Confessions of a Mortified Mom: how she handled public tantrums
Temper tantrums from the little ones can strike at any time—unfortunately even when we’re in the middle of the grocery aisle or picking up a coffee to go. It may not be our finest hour, but getting through public meltdowns is a skill in its own right.
It’s happened more times than I care to count—public meltdowns that have my 3-year-old in tears and me about to join him. At a recent barbecue, my son exploded into screams shortly after we arrived, just after the selecting of toys and attempts at sharing commenced among play pals.
I scooped him up and looked for a quiet place to reason with him, away from the guests. But we were outside, without the option of a quick escape or a corner in which to talk. As my son shrieked louder, and I felt the stares from friends and acquaintances, I forgot my earlier resolutions to practice being calmer with my son during meltdowns and to try to work through them together.
“Stop crying,” I said in an impatient tone. My son kept screeching, I started begging him to stop, and both of us grew more upset by the second.
I will admit that the biggest reason I dread public tantrums is the embarrassment factor and concern about how others might perceive my son and me. This perception leads me to feel like the worst mother in the world and the only worst mother who ever had such a misbehaving child.
At home, when my son has a meltdown, I’m able to maintain a level of calm, and remember my mental list of ways to cope and how best to help him. But at a party or a restaurant, with my son’s wailing on display for all to see, I find it’s a real challenge to think clearly.
I’ll take private meltdowns in the house any day over the tantrums in public, but since I can’t choose where and when my son throws an age-appropriate fit, I try to remember that the best approach is to help him navigate tantrums and to try not to worry what others think, because we’ve all been there.
How to Manage Tantrums
According to Molli Wilson, a licensed clinical psychologist who specializes in childhood disorders and behavioral concerns, “It is most important how parents manage tantrums rather than worrying about the occurrence of it.” She adds that while public tantrums are disruptive to others, most people appreciate parents who attempt to manage them.
Yes, since the barbecue, my son has had more tantrums—in public. And I’ve had more opportunities to practice getting us through them. It’s never easy, but with time, a little consistency, and a lot of letting go of what others think, I know my son and I are on the right track.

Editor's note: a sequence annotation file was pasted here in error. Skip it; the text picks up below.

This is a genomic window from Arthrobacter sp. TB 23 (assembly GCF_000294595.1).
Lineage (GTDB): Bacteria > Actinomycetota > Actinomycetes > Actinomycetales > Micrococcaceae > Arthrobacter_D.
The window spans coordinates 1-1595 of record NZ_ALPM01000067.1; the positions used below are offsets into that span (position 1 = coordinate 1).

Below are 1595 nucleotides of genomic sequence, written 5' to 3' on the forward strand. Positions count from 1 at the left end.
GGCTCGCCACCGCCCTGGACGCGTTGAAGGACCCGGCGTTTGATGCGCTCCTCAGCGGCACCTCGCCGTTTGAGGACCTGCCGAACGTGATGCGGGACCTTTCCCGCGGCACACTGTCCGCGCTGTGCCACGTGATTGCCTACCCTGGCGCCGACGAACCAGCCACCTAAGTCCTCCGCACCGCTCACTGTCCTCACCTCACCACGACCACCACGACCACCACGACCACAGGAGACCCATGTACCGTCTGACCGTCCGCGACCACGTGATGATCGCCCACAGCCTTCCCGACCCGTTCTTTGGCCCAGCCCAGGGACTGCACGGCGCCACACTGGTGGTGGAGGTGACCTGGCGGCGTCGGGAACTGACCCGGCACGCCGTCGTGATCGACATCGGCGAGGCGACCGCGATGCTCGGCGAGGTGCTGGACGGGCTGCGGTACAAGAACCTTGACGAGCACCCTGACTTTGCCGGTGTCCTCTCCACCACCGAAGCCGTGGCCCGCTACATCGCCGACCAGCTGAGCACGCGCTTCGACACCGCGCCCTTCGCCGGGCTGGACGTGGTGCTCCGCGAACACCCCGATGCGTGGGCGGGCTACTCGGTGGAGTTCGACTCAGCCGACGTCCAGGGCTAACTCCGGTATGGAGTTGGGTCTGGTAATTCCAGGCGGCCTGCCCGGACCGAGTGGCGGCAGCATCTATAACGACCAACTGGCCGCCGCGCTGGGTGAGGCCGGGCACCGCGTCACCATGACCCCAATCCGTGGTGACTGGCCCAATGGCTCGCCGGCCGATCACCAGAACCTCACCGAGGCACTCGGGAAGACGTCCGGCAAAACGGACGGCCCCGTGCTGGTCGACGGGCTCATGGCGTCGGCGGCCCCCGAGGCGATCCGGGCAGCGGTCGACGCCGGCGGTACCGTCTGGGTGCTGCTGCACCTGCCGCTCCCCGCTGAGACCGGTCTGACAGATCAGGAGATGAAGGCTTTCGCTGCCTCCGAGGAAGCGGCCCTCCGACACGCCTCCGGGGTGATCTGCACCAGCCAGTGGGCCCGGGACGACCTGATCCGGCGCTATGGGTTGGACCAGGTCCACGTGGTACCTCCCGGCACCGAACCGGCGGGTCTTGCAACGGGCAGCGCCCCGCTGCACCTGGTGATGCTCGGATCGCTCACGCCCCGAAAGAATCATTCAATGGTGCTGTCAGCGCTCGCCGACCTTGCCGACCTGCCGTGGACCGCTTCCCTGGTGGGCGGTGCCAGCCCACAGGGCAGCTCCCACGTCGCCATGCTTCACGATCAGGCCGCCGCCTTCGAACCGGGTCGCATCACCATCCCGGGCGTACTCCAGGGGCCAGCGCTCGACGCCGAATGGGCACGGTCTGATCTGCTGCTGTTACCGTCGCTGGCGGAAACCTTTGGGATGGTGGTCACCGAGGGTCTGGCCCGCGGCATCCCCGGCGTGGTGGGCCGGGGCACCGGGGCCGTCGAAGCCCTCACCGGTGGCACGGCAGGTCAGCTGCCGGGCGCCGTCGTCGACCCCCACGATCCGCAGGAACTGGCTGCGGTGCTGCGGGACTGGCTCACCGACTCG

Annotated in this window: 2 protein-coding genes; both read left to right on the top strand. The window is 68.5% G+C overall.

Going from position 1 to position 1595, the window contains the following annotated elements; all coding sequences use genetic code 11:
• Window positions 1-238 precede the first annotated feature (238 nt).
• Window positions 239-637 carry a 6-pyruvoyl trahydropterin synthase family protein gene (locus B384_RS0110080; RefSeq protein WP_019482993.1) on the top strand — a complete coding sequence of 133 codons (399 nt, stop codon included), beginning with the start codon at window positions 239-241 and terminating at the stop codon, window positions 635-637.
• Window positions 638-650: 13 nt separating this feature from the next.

Here’s a list of approaches that help my son and I both get through meltdowns and back to the calm that is on the other side:
Take deep breaths, count to 10. Getting my son to take a deep breath or count out loud in the heat of the moment is easier said than done, but it always helps when he manages to do it. We’ve found that practicing these techniques during calmer times, such as at bedtime, helps both of us remember these options when a meltdown later occurs.
Join with your child. I’ve learned firsthand that demanding my son stop crying usually has the opposite effect and prolongs the tantrum. Instead of lording over my child, I ask him what he needs and how I can help. His answer may not always be something I can honor, especially if he wants the toy or game that led to the tantrum in the first place, but joining with him as if we’re on the “same team” helps him settle sooner and feel more calm. Wilson agrees it is important to join with your child in response to tantrums. Honoring your child’s feelings, she says, is a good way to model emotional regulation.
Remember, everything is temporary. It may not feel like it in the moment, but reminding myself that my son’s tantrum will end, especially when he’s shrieking at the doctor’s office, helps me keep things in perspective. Such an outlook also helps me remember how fast he’ll grow up, because we will go quickly from fretting about meltdowns to trickier things like doing homework and making friends.
Practice acceptance. This is the one that helps me get over my “worst-mother-in-the-world” thoughts.
“Accept—then act. Whatever the present moment contains, accept it as if you had chosen it. Always work with it, not against it,” says author Eckhart Tolle in his book “The Power of Now.”
When I reframe my son’s meltdown as an opportunity to practice acceptance—acceptance of my son and what he’s going through, acceptance of myself and how what he’s going through makes me feel, and acceptance of the situation, no matter how awkward or challenging—I’m able to free my energy to focus on what my child needs. And this helps both of us get through it. v
Heather Van Deest is a freelance writer and a mother to two young sons.
Published: July 2013
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